City Cinemas Village East

181 Second Avenue,
New York, NY 10003

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Showing 76 - 95 of 95 comments

dave-bronx™
dave-bronx™ on September 9, 2005 at 10:54 pm

Somewhere along the line the place was a burlesque house, though I don’t know under which name, and the infamous Blaze Starr was the headline act. The Woody Allen segment of “New York Stories” was filmed here. Also, once upon a time, a play titled “Once Upon a Mattress” played here. The female lead, a young, unknown actress, Carol Burnett, suddenly became known.

I worked here both before and after the plexing. The decor of the main auditorium is intact. Prior to the renovations, the ceiliing had serious water damage, and a fortune was spent to restore it and the rest of the decorative plasterwork. It was originally a traditional theatre with an orchestra and balcony. The orchestra floor was removed to give height to cinemas 2 and 3 in the basement, making the main theatre look like it has stadium seating. It’s actually the balcony which was extended down to the stage. Behind the ceiling panels of the lower cinemas is the decorative plasterwork of the underside of the balcony. The ceiling panels had to be installed for acoustics, but the original plan was to leave the plasterwork exposed. We had been told by Landmarks that all the decorative plasterwork had to be either restored or entombed, but could not be destroyed. As for the other cinemas in the plex, #4 was build under the storefronts, #5 was built in the vaults under the front sidewalk, #6 was built on the stage floor and #7 is in the fly loft over the stage. Projection, storage and restrooms are in the trap room area under the stage.

I haven’t been in there in years, but after the renovations were complete and the main house had the curtain closed and the chandelier and stage spots lit up it looked spectacular. The theatres in the cellar were plain boxes and I never really liked them, but the two in the stagehouse with exposed brick walls were more interesting than the 4 in the cellar. I think it was a fair trade-off: the restored main auditorium in exchange for small theatres squeezed into other areas of the building. It seems to have kept the place commercially viable. Otherwise, it would have sat empty and decaying until there was nothing left of it, like the Kieths-Flushing.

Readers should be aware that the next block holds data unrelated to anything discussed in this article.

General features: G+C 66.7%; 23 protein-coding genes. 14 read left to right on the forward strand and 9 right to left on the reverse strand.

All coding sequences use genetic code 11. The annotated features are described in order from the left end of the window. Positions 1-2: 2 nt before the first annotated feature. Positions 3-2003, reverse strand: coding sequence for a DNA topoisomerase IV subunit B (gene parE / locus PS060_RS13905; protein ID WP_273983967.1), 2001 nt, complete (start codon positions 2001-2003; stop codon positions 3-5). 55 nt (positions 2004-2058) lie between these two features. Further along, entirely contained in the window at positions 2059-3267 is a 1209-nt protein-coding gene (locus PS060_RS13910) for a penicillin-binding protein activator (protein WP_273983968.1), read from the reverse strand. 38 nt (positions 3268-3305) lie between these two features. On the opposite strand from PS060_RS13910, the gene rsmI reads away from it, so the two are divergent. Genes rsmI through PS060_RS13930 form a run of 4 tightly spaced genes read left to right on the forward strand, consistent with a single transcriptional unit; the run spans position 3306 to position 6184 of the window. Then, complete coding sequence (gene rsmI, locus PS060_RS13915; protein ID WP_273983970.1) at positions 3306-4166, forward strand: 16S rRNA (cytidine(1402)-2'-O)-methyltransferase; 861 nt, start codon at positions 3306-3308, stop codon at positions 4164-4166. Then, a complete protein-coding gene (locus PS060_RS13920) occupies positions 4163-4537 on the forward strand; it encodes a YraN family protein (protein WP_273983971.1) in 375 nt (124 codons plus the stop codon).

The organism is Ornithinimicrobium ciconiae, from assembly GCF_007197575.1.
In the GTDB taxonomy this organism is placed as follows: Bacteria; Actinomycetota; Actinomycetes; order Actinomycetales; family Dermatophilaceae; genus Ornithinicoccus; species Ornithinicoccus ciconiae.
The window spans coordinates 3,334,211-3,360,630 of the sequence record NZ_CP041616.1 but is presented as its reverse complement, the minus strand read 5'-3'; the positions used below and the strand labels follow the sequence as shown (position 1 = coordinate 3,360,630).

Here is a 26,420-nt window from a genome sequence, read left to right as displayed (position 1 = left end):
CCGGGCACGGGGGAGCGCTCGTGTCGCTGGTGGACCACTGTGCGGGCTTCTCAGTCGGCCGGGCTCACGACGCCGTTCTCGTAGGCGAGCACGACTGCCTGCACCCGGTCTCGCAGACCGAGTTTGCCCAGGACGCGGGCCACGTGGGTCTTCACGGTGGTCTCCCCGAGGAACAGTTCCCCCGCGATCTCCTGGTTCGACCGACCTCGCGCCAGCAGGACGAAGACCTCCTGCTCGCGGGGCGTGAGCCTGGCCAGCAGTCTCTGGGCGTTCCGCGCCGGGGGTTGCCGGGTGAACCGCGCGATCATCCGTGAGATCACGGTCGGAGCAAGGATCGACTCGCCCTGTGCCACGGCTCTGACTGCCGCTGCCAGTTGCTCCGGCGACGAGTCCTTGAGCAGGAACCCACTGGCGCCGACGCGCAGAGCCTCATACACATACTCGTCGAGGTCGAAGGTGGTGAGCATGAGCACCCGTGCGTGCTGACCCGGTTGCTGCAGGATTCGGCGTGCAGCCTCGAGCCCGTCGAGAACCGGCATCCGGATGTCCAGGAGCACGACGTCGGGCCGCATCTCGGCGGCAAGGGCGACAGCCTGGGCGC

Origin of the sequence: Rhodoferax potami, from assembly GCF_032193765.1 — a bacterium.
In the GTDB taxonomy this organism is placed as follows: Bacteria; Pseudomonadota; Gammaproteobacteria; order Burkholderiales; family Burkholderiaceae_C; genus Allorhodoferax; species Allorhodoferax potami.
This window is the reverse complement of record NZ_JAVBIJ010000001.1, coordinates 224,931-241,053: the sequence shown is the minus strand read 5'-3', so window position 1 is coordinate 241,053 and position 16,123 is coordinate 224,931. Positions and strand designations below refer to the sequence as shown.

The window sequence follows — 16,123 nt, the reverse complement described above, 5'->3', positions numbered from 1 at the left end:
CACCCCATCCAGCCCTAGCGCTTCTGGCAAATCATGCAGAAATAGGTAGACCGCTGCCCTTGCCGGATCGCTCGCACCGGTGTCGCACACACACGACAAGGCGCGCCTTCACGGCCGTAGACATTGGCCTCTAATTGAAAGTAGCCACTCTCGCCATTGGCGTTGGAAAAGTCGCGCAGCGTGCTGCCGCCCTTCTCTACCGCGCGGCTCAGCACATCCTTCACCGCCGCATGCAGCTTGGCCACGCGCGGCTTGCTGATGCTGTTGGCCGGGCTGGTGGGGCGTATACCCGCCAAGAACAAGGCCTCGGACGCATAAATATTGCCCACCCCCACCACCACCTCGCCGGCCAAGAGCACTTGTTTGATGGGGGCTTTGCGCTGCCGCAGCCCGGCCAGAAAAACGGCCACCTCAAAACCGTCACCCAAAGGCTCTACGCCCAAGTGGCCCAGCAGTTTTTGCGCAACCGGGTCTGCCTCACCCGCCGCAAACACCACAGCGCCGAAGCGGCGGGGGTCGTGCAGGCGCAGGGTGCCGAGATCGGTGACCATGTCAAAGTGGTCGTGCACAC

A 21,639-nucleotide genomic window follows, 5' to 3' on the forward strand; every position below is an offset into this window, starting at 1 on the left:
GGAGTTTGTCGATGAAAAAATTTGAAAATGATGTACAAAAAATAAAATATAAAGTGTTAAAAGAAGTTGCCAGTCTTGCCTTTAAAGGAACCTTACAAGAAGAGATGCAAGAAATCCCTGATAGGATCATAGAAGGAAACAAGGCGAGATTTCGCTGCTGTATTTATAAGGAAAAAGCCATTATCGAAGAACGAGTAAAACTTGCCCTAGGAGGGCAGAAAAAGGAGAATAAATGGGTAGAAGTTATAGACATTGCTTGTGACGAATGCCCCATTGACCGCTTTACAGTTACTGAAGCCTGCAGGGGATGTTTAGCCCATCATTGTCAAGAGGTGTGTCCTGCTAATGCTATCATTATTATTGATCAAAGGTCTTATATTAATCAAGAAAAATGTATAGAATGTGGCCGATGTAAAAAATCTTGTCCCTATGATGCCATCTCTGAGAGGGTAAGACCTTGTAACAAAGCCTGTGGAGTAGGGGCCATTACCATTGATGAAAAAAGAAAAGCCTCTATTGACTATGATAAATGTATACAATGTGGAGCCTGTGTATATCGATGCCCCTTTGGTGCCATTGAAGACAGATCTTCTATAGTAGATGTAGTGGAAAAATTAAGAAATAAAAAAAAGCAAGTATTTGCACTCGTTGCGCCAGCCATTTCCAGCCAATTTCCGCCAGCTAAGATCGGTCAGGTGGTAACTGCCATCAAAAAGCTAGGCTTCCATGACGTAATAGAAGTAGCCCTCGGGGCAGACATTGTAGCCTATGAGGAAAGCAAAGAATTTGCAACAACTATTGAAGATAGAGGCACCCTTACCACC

hardbop
hardbop on September 9, 2005 at 9:30 am

I just looked at some of the scores the 17 films received from crix on metacritic.com. What a joke! It is flotsam & jetsom time until later in the year when we get the good stuff. Each week a new Miramax turkey that has been sitting on the shelf gets released. The reviews are hilarious.

hardbop
hardbop on September 9, 2005 at 9:24 am

I don’t think there is enough product to go around. The Angelika can barely fill its screens with prestige product. This cinema is showing 11 films this weekend. 17 Films (and documentaries) opened in NYC this week (1 Wed., 2 Thurs. & a mind numbing 14 today). Most of them will disappear in a week or two at most.

BobT
BobT on August 6, 2005 at 8:20 am

Another big beautiful theatre cut up into a hodgepodge of small screens. Walk in the front door and you need a tour guide, arrows pointing up, arrows pointing down, and straight ahead. You need a sherpa to find some screens. In one screen upstairs, the entrance door is up front next to the screen so anyone entering or exiting during a show comes in facing the audience and the hall light illuminates the view. Some of the films I’ve seen there were “Ed Wood” and “Boogie Nights”.

br91975
br91975 on August 6, 2005 at 6:30 am

Reading/City Cinemas is again experimenting with double-running art house films at the Angelika and the Village East, with films opening first at the Angelika and later adding a run at the Village East, this time with ‘9 Songs’ and ‘March of the Penguins’. This type of booking arrangement was last done during a short time in the fall of ‘03; will it be temporary again or is this now a long-term change? Time, I suppose, will tell…

br91975
br91975 on April 1, 2005 at 11:38 am

I remember the Village East and the Loews at 3rd and 11th opening around the same time, too, hardbop – if memory serves, I think within, at the most, three months of one another.

hardbop
hardbop on April 1, 2005 at 11:30 am

I could have sworn the Village East opened before the Angelika. The first film I caught at the Angelika was “Hidden Agenda” so that must have been 1990 and do remember reading about the delays in the Angelika’s opening. I faintly remember it having something to do with plumbing problems, but I later learned there was a big dispute between UA & Angelika’s original owner Joe Saleh (sic).

I always thought the Village East and that Loew’s East Village ‘plex on Third Avenue opened about the same time and were around before the Angelika opened. I guess my memory is playing tricks on me.

br91975
br91975 on April 1, 2005 at 11:23 am

The Angelika (after several delays and false starts) opened in the fall of ‘89, the Village East sometime between the spring and fall of '91.

hardbop